In her view, Democrats are leaning more progressive, with socialist policies such as tightening regulations and imposing higher taxes, and fueling a "class struggle."
Williams said she chooses to be a Republican because she can never support politics that aim to improve the welfare of certain people based on their identities, including ethnicity, religion or social background.
"It's not about skin color," she said.
Iang Jeon, a Republican living in Nashua, New Hampshire, thinks the biggest issue in the presidential race is the "Democrat disregard for the rule of law," saying it is "fundamentally changing America in many negative ways."
Jeon, who was born in Seoul and immigrated to the United States in 1965 with his family, underscored that he is an American, first and foremost, regardless of his roots, and said the real question should be why U.S. voters back the Republican Party.
His view was that the party has been the guardian of American values, such as promoting what he recognizes as "equality of opportunity, not equity (as in) forced outcomes" and "equal justice under the law, not favoring certain parties or groups above others."
A 63-year-old independent consultant after working for more than three decades in the technology and financial service sectors, Jeon stopped short of disclosing whom he voted for in the primary, noting that it should be a personal matter.
In New Hampshire, which has a large share of independent-minded voters and is known for its motto "Live Free or Die," Trump was defeated by Biden in the 2020 general election and narrowly lost to Hillary Clinton in 2016.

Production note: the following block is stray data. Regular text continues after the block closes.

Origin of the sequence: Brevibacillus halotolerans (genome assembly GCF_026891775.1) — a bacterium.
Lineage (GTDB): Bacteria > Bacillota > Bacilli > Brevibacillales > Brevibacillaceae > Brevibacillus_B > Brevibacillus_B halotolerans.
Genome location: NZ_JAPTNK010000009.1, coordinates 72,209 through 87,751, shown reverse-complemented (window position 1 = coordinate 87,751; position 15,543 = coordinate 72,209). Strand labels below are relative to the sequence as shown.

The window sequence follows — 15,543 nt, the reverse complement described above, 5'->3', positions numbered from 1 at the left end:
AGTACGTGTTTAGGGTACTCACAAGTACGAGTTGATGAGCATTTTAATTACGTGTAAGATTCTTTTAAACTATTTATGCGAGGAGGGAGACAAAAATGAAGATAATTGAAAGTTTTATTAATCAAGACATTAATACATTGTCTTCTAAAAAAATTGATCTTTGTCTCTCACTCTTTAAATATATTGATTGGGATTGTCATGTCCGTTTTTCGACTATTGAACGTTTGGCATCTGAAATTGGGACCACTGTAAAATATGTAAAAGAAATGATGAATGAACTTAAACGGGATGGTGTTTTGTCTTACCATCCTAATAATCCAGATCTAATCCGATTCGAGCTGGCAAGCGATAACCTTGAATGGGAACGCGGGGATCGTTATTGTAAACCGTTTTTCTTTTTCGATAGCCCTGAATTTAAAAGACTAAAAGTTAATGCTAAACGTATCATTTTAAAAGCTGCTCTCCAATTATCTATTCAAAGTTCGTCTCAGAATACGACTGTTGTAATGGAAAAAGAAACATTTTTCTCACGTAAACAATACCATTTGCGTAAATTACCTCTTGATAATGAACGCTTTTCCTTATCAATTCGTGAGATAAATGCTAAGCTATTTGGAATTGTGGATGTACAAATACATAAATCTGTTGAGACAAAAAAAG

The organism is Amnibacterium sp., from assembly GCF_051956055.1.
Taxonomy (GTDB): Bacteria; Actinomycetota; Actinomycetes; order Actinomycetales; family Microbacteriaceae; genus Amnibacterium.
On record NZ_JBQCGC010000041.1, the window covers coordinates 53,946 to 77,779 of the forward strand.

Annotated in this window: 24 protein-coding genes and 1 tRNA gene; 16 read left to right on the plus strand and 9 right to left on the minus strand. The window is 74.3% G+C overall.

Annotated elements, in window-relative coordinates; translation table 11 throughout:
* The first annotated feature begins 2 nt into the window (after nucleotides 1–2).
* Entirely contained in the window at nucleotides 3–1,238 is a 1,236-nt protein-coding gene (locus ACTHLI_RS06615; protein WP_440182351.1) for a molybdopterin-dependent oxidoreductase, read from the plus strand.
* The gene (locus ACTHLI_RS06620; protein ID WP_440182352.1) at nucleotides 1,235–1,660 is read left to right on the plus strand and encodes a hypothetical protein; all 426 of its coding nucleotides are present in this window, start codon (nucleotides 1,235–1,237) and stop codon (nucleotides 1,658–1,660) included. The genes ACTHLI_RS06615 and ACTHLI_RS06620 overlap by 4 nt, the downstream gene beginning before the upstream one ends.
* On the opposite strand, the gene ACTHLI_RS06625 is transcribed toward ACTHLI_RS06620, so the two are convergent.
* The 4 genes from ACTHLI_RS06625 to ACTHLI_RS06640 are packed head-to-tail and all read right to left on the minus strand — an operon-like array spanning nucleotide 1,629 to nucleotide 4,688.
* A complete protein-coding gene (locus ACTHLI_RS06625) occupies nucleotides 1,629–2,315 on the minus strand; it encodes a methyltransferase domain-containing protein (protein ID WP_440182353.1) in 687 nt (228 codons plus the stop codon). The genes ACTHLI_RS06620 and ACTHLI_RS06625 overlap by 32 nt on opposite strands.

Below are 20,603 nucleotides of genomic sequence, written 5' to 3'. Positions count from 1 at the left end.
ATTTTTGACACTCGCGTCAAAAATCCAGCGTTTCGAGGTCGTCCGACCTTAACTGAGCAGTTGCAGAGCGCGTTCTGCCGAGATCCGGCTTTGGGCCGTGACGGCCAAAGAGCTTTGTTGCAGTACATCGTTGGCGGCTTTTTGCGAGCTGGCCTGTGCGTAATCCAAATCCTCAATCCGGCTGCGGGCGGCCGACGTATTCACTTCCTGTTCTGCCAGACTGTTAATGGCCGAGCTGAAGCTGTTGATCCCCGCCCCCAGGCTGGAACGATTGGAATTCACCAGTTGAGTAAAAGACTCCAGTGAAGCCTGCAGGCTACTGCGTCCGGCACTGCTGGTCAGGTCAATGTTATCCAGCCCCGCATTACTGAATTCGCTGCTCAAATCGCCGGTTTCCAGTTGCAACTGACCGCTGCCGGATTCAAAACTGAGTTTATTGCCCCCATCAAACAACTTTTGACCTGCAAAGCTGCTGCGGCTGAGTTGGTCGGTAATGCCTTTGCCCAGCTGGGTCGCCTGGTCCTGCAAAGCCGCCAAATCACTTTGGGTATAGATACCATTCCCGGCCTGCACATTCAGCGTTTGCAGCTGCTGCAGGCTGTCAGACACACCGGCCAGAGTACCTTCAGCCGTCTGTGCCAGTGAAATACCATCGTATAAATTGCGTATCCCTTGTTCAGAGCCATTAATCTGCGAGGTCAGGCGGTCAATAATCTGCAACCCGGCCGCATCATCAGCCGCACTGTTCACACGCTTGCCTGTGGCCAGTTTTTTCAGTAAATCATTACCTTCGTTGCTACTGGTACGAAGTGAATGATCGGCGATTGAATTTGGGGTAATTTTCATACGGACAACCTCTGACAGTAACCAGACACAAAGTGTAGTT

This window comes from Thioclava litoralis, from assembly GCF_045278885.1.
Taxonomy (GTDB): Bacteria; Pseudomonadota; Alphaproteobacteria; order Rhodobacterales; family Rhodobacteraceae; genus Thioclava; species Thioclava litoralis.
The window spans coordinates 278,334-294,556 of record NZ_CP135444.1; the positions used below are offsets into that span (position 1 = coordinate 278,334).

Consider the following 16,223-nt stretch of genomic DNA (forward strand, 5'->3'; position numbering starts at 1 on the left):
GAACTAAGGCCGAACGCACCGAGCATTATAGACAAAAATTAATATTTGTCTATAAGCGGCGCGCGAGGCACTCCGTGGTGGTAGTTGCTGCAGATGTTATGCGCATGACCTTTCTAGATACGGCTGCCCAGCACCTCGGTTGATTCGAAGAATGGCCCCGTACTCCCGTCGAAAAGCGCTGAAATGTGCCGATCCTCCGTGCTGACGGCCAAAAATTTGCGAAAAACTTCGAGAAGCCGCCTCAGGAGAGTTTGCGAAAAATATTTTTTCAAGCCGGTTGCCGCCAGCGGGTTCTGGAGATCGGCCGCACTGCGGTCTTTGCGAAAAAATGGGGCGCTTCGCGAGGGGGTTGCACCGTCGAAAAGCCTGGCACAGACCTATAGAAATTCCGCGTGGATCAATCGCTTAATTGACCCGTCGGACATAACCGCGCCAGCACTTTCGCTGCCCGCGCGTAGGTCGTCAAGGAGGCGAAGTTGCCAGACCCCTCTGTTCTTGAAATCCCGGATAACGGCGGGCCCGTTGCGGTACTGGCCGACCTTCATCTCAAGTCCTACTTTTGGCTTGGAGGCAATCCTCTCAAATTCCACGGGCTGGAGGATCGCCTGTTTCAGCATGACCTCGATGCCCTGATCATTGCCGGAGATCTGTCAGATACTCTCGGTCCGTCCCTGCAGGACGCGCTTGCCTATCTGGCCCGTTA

In the head-to-head matchup against Trump in the 2024 Republican primary, Nikki Haley, a 52-year-old former ambassador to the United Nations, urged that the party needs a new generation of conservative leaders.
But Haley, considered a moderate if compared with Trump, could not beat the 77-year-old former president, representing an early watershed moment in the race for the White House.
Charlie Wu, a Chinese-American who came from New Jersey to work for Trump's campaign team as a volunteer, said he has high expectations for the Republican front-runner to return to the presidency.
After knocking on the doors of about 340 New Hampshire voters in one week for Trump's second consecutive victory in the race for the Republican nomination, the 63-year-old IT engineer said the former president's attractiveness is that he is a "grassroots" leader.
Originally from the eastern Chinese city of Hangzhou, Wu first came to the United States in 1987 to pursue a Ph.D. in physics and obtained U.S. citizenship in 1999.
Since then, Wu said he has registered himself as a Republican and always voted for candidates of the party.
Asked why, Wu said he cannot go along with Democrats as he feels they tend to focus too much on the "differences" between people, while negating old ideas, culture and tradition.
Drawing parallels with what happened during China's Cultural Revolution, he said, "Particularly, I'm very sensitive (to such a proclivity)."